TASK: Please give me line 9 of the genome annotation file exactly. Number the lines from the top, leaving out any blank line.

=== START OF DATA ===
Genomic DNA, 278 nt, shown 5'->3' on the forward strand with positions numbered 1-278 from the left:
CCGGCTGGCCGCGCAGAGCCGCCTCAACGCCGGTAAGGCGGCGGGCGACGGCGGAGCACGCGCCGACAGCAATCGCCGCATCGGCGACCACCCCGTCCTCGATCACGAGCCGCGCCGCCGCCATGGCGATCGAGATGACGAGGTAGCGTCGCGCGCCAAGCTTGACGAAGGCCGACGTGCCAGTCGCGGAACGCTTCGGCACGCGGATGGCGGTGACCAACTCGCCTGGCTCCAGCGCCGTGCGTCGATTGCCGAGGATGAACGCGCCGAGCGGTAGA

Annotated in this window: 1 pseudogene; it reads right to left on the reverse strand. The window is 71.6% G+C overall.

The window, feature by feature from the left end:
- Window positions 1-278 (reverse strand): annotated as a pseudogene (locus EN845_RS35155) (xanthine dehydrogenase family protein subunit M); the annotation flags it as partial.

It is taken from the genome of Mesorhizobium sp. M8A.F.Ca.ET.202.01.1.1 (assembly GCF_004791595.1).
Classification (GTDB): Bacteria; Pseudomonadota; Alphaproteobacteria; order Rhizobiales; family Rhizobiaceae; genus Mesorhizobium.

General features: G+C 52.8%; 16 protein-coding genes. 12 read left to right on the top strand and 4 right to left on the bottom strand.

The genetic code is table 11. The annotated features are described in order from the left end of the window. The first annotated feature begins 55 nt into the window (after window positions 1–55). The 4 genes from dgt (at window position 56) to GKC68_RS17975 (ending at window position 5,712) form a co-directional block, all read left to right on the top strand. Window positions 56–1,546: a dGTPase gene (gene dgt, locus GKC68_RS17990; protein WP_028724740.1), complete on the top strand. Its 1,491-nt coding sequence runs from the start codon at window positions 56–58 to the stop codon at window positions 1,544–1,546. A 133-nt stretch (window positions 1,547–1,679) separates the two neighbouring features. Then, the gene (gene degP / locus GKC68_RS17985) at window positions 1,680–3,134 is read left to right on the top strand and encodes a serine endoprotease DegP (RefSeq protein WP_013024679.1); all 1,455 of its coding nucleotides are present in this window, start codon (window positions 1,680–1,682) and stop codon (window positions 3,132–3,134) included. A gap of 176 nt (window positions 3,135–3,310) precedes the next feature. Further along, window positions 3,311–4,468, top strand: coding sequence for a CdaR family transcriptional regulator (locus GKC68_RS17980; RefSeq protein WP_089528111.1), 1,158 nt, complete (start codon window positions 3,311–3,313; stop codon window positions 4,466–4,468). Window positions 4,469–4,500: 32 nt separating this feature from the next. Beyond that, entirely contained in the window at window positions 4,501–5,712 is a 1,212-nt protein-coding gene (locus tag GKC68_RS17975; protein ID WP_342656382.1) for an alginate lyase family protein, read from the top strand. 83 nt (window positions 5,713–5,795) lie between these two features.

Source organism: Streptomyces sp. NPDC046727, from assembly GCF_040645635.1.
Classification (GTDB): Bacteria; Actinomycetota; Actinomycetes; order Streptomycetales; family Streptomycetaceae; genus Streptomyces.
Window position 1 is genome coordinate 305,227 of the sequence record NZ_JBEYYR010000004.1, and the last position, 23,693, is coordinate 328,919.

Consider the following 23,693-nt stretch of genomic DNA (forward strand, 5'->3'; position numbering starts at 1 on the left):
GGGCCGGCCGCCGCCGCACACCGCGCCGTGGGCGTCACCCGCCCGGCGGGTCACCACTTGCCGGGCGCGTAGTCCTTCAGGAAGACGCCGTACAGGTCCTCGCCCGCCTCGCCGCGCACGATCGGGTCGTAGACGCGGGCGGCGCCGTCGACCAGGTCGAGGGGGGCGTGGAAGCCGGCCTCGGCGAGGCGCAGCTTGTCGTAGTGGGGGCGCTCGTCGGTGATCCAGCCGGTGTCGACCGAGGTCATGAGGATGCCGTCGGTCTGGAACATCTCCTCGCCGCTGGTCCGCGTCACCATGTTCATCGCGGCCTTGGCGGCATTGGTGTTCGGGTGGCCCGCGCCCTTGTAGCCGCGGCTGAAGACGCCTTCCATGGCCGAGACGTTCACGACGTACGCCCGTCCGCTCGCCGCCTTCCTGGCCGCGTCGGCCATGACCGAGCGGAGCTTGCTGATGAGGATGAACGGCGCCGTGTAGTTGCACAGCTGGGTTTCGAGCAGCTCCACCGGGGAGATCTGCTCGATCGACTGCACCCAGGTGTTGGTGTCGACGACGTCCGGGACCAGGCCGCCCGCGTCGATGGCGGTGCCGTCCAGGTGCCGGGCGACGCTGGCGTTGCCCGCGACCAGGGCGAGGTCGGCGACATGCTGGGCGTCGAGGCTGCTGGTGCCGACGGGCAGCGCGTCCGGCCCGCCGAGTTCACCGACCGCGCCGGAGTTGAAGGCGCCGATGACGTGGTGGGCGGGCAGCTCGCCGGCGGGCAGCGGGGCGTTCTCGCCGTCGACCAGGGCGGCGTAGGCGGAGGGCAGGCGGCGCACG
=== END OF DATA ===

The genetic code is table 11. The annotated features are described in order from the left end of the window. The first annotated feature begins 55 nt into the window (after window positions 1–55). The 4 genes from dgt (at window position 56) to GKC68_RS17975 (ending at window position 5,712) form a co-directional block, all read left to right on the top strand. Window positions 56–1,546: a dGTPase gene (gene dgt, locus GKC68_RS17990; protein WP_028724740.1), complete on the top strand. Its 1,491-nt coding sequence runs from the start codon at window positions 56–58 to the stop codon at window positions 1,544–1,546. A 133-nt stretch (window positions 1,547–1,679) separates the two neighbouring features. Then, the gene (gene degP / locus GKC68_RS17985) at window positions 1,680–3,134 is read left to right on the top strand and encodes a serine endoprotease DegP (RefSeq protein WP_013024679.1); all 1,455 of its coding nucleotides are present in this window, start codon (window positions 1,680–1,682) and stop codon (window positions 3,132–3,134) included. A gap of 176 nt (window positions 3,135–3,310) precedes the next feature. Further along, window positions 3,311–4,468, top strand: coding sequence for a CdaR family transcriptional regulator (locus GKC68_RS17980; RefSeq protein WP_089528111.1), 1,158 nt, complete (start codon window positions 3,311–3,313; stop codon window positions 4,466–4,468). Window positions 4,469–4,500: 32 nt separating this feature from the next. Beyond that, entirely contained in the window at window positions 4,501–5,712 is a 1,212-nt protein-coding gene (locus tag GKC68_RS17975; protein ID WP_342656382.1) for an alginate lyase family protein, read from the top strand. 83 nt (window positions 5,713–5,795) lie between these two features.